The newer SSDs included in this review all have a capacity advantage over the 128GB and 512GB Apple SSDs we are comparing against. In general, larger drives are faster because they have more NAND flash memory dies to use in parallel. However, since the older Apple SSDs use NAND with a much lower per-die capacity, they aren’t as handicapped as their total capacity might suggest. Most of the performance improvements the newer SSDs provide come from controller improvements and from using NAND that is fundamentally faster on a per-die basis.

macOS Random IO Performance
IntroductionmacOS Random IO PerformancemacOS Sequential IO PerformanceSLC Cache SizesAnandTech Storage Bench — The DestroyerAnandTech Storage Bench — HeavyAnandTech Storage Bench — LightPower ManagementConclusion



The OWC Aura Pro X2 SSD Review: An NVMe Upgrade For Older Macs

by Billy Tallison June 5, 2019 10:15 AM EST

  • Posted in
  • SSDs
  • Storage
  • Mac
  • Apple
  • OWC
  • NVMe
  • Silicon Motion
  • SM2262EN



IntroductionmacOS Random IO PerformancemacOS Sequential IO PerformanceSLC Cache SizesAnandTech Storage Bench — The DestroyerAnandTech Storage Bench — HeavyAnandTech Storage Bench — LightPower ManagementConclusion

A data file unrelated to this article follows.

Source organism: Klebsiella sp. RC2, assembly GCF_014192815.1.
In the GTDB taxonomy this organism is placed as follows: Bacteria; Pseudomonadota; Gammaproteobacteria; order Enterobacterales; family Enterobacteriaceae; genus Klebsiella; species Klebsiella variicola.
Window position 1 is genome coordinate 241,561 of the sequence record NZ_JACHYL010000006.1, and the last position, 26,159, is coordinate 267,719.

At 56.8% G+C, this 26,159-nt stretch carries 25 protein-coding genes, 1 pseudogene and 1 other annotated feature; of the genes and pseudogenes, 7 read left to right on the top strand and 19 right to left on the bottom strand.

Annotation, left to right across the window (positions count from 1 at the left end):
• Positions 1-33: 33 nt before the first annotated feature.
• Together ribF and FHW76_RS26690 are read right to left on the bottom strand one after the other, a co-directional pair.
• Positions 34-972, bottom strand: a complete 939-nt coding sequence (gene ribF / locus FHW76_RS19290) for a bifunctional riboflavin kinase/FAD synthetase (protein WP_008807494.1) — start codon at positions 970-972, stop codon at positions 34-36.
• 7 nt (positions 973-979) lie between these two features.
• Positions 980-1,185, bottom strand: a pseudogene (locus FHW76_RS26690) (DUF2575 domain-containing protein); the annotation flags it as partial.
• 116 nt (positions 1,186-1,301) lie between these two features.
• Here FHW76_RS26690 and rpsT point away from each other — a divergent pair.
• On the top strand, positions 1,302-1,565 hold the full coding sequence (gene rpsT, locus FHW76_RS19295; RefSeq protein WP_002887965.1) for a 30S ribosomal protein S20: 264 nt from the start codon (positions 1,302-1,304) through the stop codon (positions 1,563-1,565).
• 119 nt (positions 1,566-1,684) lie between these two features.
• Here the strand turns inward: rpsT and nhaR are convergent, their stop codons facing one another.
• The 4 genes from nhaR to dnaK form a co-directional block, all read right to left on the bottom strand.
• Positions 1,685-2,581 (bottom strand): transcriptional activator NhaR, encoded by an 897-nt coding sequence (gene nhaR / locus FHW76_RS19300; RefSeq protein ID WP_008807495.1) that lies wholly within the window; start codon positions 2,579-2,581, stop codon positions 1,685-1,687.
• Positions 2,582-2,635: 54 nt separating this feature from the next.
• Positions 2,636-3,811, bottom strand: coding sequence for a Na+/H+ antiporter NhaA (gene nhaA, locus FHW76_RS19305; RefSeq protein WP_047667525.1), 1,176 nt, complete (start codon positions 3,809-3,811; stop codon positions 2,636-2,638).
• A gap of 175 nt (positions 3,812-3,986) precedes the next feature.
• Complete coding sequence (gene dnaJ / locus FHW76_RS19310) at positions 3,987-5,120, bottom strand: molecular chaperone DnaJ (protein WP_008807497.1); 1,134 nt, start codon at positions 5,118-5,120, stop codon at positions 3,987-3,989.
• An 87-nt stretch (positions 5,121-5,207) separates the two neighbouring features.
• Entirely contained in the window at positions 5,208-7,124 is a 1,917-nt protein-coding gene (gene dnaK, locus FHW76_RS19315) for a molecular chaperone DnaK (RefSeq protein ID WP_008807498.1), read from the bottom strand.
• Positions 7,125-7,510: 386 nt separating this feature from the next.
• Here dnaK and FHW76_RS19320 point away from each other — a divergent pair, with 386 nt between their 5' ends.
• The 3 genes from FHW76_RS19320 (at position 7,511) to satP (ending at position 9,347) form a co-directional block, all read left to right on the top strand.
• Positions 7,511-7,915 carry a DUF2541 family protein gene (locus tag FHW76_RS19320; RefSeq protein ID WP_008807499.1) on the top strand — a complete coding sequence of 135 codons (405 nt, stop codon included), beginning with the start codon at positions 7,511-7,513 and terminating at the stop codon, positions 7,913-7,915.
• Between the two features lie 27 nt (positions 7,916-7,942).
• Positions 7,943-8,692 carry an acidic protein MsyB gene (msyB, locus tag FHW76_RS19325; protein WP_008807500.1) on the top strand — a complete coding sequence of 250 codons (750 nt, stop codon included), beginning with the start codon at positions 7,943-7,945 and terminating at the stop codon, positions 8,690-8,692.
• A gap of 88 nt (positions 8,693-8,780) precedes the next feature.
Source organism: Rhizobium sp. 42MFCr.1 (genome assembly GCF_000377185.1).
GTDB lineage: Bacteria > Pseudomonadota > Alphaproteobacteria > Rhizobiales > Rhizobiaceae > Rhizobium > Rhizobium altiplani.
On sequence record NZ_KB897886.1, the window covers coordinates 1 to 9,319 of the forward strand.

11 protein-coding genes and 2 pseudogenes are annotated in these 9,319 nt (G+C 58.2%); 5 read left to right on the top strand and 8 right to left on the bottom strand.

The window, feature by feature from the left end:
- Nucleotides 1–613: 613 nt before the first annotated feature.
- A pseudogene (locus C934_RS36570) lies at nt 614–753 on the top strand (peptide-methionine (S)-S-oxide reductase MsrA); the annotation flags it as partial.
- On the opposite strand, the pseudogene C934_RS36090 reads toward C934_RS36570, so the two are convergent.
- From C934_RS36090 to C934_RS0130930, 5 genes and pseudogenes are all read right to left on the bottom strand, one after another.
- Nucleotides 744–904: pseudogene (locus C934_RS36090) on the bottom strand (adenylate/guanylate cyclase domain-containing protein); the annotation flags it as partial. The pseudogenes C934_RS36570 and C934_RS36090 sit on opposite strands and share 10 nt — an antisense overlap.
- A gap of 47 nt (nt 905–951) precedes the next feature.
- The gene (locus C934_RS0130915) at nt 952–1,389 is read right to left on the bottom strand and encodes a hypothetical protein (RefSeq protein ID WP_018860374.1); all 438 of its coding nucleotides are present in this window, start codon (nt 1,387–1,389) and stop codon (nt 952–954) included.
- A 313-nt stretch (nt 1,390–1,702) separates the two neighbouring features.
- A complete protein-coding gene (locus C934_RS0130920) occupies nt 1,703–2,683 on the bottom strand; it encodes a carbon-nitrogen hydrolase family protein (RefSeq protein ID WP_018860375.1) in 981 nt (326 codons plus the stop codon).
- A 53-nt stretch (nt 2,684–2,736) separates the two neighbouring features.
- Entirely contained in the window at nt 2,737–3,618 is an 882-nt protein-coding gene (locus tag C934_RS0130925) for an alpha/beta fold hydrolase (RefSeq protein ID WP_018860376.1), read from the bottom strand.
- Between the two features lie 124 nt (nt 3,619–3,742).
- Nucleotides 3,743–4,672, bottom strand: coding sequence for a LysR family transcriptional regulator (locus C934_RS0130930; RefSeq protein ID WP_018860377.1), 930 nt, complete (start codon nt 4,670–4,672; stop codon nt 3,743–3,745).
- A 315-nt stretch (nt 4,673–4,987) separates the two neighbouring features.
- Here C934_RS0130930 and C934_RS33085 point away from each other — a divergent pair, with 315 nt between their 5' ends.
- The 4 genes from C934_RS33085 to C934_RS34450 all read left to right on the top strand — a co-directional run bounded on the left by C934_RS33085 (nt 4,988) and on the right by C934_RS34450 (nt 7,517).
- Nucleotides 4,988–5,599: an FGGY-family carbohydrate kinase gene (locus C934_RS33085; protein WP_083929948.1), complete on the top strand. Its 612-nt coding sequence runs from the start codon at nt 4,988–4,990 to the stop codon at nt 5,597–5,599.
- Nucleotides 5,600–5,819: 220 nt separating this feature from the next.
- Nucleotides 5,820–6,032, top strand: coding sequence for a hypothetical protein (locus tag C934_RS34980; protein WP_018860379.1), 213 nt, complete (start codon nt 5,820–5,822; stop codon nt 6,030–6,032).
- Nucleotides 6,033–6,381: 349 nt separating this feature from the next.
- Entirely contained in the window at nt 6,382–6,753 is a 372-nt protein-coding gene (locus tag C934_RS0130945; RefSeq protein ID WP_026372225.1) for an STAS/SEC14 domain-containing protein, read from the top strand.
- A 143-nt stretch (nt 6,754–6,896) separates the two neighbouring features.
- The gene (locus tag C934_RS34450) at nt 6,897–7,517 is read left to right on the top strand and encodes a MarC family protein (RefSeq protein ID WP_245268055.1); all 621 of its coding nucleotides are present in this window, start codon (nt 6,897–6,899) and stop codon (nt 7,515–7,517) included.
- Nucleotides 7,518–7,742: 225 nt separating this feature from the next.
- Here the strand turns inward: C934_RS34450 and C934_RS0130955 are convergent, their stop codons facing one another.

The OWC Aura Pro X2 is based on much newer technology than the Apple original SSDs it is intended to replace. In principle, this allows for not only higher capacities at lower prices, but also better performance and power efficiency. The older Macs that the Aura Pro X2 is designed for impose some performance limitations that modern machines don’t experience, so in most real-world use cases the Aura Pro X2 isn’t able to show off the full capabilities of its newer hardware.

Our macOS-based testing showed that the performance differences between modern NVMe drives are largely erased by bottlenecks elsewhere: filesystem overhead and the general inefficiency of performing asynchronous IO using kernel thread pools on low-power mobile CPUs with low core counts. In spite of these limitations, the Aura Pro X2 is consistently able to deliver better performance than the Apple original SSDs, especially for random IO. The differences in benchmark scores aren’t always large enough to have a dramatic impact on real-world use, but the Aura Pro X2 is definitely faster overall. That’s something that could not be said for OWC’s earlier attempts to provide an upgrade in this form factor.

(from top: HP EX950 1TB, OWC Aura Pro X2, Apple SM0512F)